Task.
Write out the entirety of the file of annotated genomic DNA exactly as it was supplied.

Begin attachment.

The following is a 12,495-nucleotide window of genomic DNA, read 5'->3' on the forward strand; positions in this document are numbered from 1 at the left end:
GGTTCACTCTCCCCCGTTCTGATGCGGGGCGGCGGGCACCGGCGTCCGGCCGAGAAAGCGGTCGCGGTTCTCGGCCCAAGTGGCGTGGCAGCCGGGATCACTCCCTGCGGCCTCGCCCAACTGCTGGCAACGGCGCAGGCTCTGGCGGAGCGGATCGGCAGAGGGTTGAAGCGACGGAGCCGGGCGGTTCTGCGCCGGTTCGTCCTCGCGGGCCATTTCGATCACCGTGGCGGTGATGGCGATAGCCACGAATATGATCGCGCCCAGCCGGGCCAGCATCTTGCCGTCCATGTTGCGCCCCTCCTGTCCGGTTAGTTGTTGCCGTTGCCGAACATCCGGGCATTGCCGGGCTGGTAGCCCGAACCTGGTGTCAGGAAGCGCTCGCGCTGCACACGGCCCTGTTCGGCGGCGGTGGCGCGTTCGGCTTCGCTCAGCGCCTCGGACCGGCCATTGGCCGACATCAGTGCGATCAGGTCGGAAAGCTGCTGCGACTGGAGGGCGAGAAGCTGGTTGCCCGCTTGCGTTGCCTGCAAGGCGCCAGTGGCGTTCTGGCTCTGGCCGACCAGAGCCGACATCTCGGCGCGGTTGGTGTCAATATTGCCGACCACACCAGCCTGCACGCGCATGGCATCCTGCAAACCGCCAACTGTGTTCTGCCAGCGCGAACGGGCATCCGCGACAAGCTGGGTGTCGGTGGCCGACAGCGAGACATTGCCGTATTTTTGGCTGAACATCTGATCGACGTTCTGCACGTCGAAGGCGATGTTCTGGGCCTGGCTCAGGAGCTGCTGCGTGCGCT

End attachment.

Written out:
The following is a 12,495-nucleotide window of genomic DNA, read 5'->3' on the forward strand; positions in this document are numbered from 1 at the left end:
GGTTCACTCTCCCCCGTTCTGATGCGGGGCGGCGGGCACCGGCGTCCGGCCGAGAAAGCGGTCGCGGTTCTCGGCCCAAGTGGCGTGGCAGCCGGGATCACTCCCTGCGGCCTCGCCCAACTGCTGGCAACGGCGCAGGCTCTGGCGGAGCGGATCGGCAGAGGGTTGAAGCGACGGAGCCGGGCGGTTCTGCGCCGGTTCGTCCTCGCGGGCCATTTCGATCACCGTGGCGGTGATGGCGATAGCCACGAATATGATCGCGCCCAGCCGGGCCAGCATCTTGCCGTCCATGTTGCGCCCCTCCTGTCCGGTTAGTTGTTGCCGTTGCCGAACATCCGGGCATTGCCGGGCTGGTAGCCCGAACCTGGTGTCAGGAAGCGCTCGCGCTGCACACGGCCCTGTTCGGCGGCGGTGGCGCGTTCGGCTTCGCTCAGCGCCTCGGACCGGCCATTGGCCGACATCAGTGCGATCAGGTCGGAAAGCTGCTGCGACTGGAGGGCGAGAAGCTGGTTGCCCGCTTGCGTTGCCTGCAAGGCGCCAGTGGCGTTCTGGCTCTGGCCGACCAGAGCCGACATCTCGGCGCGGTTGGTGTCAATATTGCCGACCACACCAGCCTGCACGCGCATGGCATCCTGCAAACCGCCAACTGTGTTCTGCCAGCGCGAACGGGCATCCGCGACAAGCTGGGTGTCGGTGGCCGACAGCGAGACATTGCCGTATTTTTGGCTGAACATCTGATCGACGTTCTGCACGTCGAAGGCGATGTTCTGGGCCTGGCTCAGGAGCTGCTGCGTGCGCT